Small molecule organic photovoltaics (OPVs) have received significant interest over the past few years with power conversion efficiencies now reaching ∼12%. In order to further increase efficiencies, new materials, electrodes, and structures are being investigated in the hope of competing with existing solar-energy-harvesting technologies while also reducing costs, thus making solar cells economical for the average consumer. Chem-Eng and MSE doctoral candidate, Jeffrey Castrucci, and collaborator Nicola Beaumont, from University of Warwick, United Kingdom, explore the use of the material boron subphthalocyanine chloride (Cl-BsubPc) and a chlorinated derivative (hexachloro boron subphthalocyanine chloride, Cl–Cl6BsubPc) to act as electron-accepting materials and as replacements for C60, when coupled with tetracene and pentacene as the electron-donor materials in organic photovoltaics (OPVs). A large decrease in photocurrent was observed when C60 was replaced in the pentacene OPVs, although there was evidence of the harvesting of triplet excited molecules for the pentacene/Cl–Cl6BsubPc OPVs. The harvesting of triplets is a process rarely taken advantage of in OPVs, so identifying a material other than C60 that takes advantage of this process opens new approaches to improve efficiency. Large increases in voltage and stability were also observed.
Han Gao, Keryn Lian
A Comparative Study of Nano-SiO2 and Nano-TiO2 Fillers on Proton Conductivity and Dielectric Response of a Silicotungstic Acid–H3PO4–Poly(vinyl alcohol) Polymer Electrolyte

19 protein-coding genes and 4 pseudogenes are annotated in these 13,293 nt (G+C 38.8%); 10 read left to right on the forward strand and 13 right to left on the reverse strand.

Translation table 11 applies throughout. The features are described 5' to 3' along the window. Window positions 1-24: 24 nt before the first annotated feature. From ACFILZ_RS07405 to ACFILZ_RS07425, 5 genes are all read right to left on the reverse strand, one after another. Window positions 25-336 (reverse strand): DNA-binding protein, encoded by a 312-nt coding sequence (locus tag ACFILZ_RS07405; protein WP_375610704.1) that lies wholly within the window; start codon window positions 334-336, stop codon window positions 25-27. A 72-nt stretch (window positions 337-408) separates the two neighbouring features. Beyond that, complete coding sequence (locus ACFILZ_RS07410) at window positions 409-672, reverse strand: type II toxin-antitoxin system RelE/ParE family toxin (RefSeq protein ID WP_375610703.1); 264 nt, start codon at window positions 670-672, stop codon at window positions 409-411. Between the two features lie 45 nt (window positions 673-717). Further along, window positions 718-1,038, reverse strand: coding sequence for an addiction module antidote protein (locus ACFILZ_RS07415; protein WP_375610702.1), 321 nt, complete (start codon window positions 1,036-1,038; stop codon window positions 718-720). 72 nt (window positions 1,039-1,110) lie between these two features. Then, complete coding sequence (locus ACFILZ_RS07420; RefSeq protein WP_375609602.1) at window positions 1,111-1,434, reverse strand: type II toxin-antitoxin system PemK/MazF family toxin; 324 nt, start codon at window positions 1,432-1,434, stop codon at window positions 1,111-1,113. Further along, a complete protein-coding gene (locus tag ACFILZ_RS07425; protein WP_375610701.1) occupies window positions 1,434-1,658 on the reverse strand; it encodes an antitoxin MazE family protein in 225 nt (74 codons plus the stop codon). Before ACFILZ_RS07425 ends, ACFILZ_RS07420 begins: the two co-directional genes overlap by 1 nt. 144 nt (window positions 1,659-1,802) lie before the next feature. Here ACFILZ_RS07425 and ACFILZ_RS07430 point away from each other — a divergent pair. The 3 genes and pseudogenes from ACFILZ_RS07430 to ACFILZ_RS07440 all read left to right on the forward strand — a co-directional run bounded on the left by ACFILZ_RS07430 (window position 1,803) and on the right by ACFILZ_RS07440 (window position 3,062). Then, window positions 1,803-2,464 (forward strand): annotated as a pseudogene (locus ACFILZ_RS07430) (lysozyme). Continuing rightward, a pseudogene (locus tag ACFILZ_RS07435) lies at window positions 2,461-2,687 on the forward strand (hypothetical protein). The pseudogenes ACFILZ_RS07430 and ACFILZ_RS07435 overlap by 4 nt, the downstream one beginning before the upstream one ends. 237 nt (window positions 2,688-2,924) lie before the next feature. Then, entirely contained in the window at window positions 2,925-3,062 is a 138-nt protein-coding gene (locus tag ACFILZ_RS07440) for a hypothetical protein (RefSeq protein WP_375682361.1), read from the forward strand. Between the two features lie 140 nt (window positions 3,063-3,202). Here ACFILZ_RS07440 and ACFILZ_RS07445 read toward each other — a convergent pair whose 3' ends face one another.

ACS Applied Materials & Interfaces 2014, 6 (1), pp 464–472
MSE PhD candidate, Han Gao, studies the prospects of new materials for use in flexible supercapacitors, electrochemical energy storage devices with numerous applications including personal electronics and storage solutions for energy harvest. Under the supervision of Professor Keryn Lian, his work is currently focused on the use of composite materials for solid polymer electrolytes. His 2014 ISE Outstanding Energy Paper studies the effects of nano-SiO2 and nano-TiO2 fillers on a thin film silicotungstic acid (SiWA)-H3PO4-poly(vinyl alcohol) (PVA) proton conducting polymer electrolyte with respect to their proton conductivity, environmental stability, and dielectric properties. Three major effects of these fillers have been identified: (a) barrier effect; (b) intrinsic dielectric constant effect; and (c) water retention effect. Dielectric analyses were used to differentiate these effects on polymer electrolyte-enabled capacitors. Capacitor performance was correlated to electrolyte properties through dielectric constant and dielectric loss spectra. Using a single-ion approach, proton density and proton mobility of each polymer electrolyte were derived as a function of temperature. The results allow the authors to deconvolute the different contributions to proton conductivity in SiWA-H3PO4-PVA-based electrolytes, especially in terms of the effects of fillers on the dynamic equilibrium of free protons and protonated water in the electrolytes.